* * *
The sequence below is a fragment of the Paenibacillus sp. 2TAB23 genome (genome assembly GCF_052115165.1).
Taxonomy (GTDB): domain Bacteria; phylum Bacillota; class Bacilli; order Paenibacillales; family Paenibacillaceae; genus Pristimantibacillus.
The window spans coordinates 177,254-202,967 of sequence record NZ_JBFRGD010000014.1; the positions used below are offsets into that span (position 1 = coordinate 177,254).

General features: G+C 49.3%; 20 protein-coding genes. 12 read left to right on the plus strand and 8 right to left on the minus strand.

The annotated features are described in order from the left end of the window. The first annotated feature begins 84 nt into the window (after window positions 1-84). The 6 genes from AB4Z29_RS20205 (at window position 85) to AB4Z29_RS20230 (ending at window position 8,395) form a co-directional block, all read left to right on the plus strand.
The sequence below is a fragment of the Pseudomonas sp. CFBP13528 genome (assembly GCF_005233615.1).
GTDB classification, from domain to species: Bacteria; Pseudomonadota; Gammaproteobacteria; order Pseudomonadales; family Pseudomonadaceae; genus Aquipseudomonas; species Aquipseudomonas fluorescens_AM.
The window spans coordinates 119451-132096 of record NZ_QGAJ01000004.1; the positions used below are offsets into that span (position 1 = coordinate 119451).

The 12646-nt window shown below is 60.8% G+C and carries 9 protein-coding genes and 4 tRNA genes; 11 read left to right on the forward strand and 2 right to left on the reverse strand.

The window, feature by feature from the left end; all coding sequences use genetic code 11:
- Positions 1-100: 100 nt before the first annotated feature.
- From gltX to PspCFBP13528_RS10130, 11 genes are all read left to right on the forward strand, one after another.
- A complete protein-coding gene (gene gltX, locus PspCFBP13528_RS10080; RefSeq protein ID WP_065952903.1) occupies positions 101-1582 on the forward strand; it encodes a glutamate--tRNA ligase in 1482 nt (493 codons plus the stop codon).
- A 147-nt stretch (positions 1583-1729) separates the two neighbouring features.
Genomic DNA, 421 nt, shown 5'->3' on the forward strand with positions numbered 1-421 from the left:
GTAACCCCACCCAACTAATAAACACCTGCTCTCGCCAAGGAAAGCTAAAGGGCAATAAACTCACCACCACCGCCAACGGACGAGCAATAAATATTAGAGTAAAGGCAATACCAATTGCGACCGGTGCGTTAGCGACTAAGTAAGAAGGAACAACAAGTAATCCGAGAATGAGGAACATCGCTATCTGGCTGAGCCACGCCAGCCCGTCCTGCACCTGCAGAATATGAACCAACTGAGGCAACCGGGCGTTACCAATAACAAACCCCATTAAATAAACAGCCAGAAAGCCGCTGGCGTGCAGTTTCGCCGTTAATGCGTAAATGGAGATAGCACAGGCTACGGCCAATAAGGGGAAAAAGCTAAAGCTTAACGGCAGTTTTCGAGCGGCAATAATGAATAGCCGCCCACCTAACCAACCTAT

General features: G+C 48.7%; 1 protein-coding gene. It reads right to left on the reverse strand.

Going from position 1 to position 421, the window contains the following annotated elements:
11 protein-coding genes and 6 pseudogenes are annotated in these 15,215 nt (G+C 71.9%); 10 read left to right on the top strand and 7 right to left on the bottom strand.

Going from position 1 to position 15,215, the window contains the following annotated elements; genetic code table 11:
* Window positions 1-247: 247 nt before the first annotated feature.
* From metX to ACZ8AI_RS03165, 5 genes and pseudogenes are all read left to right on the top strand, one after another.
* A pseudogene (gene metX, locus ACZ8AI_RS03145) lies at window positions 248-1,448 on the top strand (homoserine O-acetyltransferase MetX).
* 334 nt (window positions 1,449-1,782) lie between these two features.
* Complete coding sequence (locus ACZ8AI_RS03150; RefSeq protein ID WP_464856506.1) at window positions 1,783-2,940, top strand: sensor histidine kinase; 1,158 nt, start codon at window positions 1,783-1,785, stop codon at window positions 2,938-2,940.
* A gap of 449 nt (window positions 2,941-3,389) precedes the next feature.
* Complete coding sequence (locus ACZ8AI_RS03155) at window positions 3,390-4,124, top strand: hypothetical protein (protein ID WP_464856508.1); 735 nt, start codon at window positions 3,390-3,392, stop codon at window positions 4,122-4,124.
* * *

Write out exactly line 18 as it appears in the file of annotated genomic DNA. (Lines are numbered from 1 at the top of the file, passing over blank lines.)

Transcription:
Going from position 1 to position 421, the window contains the following annotated elements: